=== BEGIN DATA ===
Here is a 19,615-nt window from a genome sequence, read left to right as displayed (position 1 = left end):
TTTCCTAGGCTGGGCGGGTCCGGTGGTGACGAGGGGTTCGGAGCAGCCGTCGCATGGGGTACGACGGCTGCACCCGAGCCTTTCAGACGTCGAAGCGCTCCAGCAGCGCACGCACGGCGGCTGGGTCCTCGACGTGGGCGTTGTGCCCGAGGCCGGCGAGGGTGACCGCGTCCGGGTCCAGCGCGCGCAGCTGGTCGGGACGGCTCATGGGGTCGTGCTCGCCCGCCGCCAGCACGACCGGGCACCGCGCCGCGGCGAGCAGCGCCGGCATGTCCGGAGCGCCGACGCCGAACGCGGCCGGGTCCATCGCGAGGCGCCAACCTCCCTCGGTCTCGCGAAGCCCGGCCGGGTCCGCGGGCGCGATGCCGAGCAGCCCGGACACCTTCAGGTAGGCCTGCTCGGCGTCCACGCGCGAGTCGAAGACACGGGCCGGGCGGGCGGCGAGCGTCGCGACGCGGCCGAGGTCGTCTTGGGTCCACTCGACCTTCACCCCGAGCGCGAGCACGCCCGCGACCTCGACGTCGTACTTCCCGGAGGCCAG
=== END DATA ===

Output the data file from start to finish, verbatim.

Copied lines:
Here is a 19,615-nt window from a genome sequence, read left to right as displayed (position 1 = left end):
TTTCCTAGGCTGGGCGGGTCCGGTGGTGACGAGGGGTTCGGAGCAGCCGTCGCATGGGGTACGACGGCTGCACCCGAGCCTTTCAGACGTCGAAGCGCTCCAGCAGCGCACGCACGGCGGCTGGGTCCTCGACGTGGGCGTTGTGCCCGAGGCCGGCGAGGGTGACCGCGTCCGGGTCCAGCGCGCGCAGCTGGTCGGGACGGCTCATGGGGTCGTGCTCGCCCGCCGCCAGCACGACCGGGCACCGCGCCGCGGCGAGCAGCGCCGGCATGTCCGGAGCGCCGACGCCGAACGCGGCCGGGTCCATCGCGAGGCGCCAACCTCCCTCGGTCTCGCGAAGCCCGGCCGGGTCCGCGGGCGCGATGCCGAGCAGCCCGGACACCTTCAGGTAGGCCTGCTCGGCGTCCACGCGCGAGTCGAAGACACGGGCCGGGCGGGCGGCGAGCGTCGCGACGCGGCCGAGGTCGTCTTGGGTCCACTCGACCTTCACCCCGAGCGCGAGCACGCCCGCGACCTCGACGTCGTACTTCCCGGAGGCCAG